In Gustavo Mercado’s newest book, The Filmmaker’s Eye: The Language of the Lens, the award-winning independent moviemaker turned professor explores the powers and capabilities of the camera lens.

Mercado explains that as moviemaking technology has advanced over the past 20 to 30 years, people’s ability to get professional-grade equipment has become easier than ever.

Language of the Lens examines how lenses have captured every emotion, theme, and moment on screen by exploring their storytelling power. In addition to a section dedicated to the technical concepts of the camera lens, such as field of view, lens speed, and depth of field, Mercado branches out beyond the technical lingo by connecting the actions of the lens to its effects on a story. To achieve this, the book is broken up into six sections.

(L to R) Stars Mickey O’Hagan and Kitana Kiki Rodriguez, DP Radium Cheung, and Writer-Director Sean Baker’s iPhone-shot 2015 feature Tangerine is explored in Gustavo Mercado’s The Language of the Lens. Image courtesy of Magnolia Pictures.

“Space” discusses the link between the camera’s technical and storytelling roles, such as in Terrence Malick’s The Tree of Life, in which he uses wide-angle lenses to convey life from the perspective of a child. In “Movement,” Mercado references Christopher Nolan’s Batman Begins when discussing the importance of camera movement in creating a gritty, authentic story. “Focus” looks to demonstrate how focus influences a narrative’s emphasis. “Flares” focuses on the beams of light that enter a lens and how they affect a story, such as in the riding sequences in Easy Rider and the arrival of UFOs in Close Encounters of the Third Kind. “Distortion” exemplifies how the distortion produced by lenses can affect a story, particularly to convey whimsy, surreality, disorientation, or intoxication, as is the case with Terry Gilliam’s Fear and Loathing in Las Vegas. Finally, in “Intangibles” Mercado acknowledges that every lens is unique and that its personality brings authenticity to a film, as exemplified by Sean Baker, who filmed his movie Tangerine on an iPhone. These “optical personalities,” as Mercado calls them, bring excitement and allure to the journey of mastering the camera lens as you refine your craft.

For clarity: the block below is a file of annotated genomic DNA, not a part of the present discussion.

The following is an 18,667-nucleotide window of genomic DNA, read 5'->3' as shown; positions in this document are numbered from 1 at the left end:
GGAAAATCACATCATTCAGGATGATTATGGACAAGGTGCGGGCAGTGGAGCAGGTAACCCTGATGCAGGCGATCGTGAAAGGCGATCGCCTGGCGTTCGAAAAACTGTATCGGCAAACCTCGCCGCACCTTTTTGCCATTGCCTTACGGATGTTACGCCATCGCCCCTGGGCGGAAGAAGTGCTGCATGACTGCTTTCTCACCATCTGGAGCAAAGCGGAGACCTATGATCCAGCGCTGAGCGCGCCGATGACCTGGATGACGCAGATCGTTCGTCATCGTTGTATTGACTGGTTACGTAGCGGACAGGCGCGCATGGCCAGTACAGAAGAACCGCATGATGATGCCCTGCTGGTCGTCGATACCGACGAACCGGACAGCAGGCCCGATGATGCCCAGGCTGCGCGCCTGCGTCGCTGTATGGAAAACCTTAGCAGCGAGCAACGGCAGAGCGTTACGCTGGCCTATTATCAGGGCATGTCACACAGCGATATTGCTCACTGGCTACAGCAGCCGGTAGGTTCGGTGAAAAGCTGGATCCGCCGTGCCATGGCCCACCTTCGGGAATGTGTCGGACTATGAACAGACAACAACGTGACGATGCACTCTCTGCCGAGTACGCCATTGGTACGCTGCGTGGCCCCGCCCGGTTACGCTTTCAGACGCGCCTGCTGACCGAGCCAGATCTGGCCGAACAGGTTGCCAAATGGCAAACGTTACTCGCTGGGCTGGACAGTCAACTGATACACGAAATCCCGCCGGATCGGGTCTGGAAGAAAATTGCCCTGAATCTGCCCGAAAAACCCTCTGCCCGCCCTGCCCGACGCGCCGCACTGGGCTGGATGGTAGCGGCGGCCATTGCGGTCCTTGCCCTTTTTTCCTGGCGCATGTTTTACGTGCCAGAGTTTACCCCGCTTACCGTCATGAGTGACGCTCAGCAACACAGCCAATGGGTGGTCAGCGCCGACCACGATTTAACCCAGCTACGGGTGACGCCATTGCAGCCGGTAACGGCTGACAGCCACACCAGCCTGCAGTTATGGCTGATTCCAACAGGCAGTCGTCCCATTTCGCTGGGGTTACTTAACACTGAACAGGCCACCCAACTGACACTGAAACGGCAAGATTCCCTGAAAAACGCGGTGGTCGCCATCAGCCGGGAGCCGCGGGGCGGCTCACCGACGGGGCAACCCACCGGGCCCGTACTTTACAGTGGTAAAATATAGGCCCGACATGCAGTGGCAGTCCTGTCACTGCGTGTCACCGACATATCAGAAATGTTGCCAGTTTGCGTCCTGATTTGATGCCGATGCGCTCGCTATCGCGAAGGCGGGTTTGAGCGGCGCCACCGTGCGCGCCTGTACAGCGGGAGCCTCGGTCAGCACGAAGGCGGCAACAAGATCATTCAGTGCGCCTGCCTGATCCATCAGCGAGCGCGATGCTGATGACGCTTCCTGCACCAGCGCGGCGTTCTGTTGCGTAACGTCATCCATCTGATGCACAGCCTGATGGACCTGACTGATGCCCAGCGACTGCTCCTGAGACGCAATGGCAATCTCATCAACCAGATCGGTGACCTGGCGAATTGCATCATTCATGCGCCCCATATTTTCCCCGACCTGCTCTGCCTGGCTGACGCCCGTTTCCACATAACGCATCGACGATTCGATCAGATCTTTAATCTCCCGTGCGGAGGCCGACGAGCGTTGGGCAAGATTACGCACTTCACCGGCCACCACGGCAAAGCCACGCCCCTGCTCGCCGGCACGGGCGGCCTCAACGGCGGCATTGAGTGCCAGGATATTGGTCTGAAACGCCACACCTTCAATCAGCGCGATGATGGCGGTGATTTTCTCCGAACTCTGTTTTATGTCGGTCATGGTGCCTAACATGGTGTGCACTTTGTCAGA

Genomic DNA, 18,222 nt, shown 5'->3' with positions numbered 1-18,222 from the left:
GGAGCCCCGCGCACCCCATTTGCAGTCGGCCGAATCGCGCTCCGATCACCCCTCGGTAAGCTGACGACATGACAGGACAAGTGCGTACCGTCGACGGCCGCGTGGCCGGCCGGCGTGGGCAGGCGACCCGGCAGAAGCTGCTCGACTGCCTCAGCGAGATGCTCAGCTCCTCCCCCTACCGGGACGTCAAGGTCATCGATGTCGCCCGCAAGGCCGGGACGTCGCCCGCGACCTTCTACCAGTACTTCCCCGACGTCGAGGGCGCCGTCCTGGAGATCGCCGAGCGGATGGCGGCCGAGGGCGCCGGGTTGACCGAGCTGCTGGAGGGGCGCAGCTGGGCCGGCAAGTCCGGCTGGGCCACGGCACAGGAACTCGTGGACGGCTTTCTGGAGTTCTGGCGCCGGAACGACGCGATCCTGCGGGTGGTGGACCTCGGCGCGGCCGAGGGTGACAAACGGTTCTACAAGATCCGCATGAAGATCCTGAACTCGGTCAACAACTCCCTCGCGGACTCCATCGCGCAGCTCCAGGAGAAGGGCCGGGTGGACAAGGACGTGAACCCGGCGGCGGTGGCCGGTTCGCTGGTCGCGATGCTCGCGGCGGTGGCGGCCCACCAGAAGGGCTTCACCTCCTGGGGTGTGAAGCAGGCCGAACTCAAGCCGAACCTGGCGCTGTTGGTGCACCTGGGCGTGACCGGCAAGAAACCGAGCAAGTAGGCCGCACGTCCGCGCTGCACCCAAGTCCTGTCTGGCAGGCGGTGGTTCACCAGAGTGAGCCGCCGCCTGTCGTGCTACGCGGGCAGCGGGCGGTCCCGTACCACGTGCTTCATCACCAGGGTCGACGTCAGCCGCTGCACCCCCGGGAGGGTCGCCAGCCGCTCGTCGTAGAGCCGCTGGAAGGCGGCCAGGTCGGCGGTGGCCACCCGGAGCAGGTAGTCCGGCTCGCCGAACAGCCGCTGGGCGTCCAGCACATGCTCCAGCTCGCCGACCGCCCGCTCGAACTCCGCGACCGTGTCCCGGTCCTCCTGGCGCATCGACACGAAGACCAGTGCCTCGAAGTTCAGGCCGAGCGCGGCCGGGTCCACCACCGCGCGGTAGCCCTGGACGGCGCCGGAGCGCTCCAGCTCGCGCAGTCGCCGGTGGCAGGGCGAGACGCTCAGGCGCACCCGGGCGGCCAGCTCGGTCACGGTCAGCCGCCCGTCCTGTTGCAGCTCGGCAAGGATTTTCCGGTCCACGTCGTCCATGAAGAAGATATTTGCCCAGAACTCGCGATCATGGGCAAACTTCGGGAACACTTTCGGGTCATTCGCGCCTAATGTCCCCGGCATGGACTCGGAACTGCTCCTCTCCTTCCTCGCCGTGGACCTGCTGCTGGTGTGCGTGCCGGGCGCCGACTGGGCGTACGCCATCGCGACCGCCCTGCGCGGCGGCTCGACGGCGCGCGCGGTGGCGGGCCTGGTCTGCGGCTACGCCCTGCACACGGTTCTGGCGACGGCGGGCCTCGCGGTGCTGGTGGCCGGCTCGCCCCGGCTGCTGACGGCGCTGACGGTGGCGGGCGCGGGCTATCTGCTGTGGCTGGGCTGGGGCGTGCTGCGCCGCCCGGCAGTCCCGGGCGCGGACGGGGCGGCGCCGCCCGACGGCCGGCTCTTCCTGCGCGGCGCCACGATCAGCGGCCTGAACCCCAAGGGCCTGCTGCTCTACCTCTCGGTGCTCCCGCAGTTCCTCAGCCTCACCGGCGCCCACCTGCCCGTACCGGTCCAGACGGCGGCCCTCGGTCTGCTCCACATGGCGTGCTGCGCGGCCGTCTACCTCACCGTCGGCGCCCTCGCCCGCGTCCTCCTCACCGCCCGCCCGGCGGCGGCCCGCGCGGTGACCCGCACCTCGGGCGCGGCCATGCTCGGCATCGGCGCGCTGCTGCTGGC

THE TAKEAWAY: For the new moviemaking generation, Language of the Lens can serve as a reference point of how some of cinema’s greatest auteurs make use of the lens, as well as a key for how to use the tool. After reading Language of the Lens, moviemakers will be equipped with the ultimate knowledge to command any lens, from an iPhone to the most expensive glass money can buy. MM

This article appears in Moviemaker‘s Summer 2019 issue.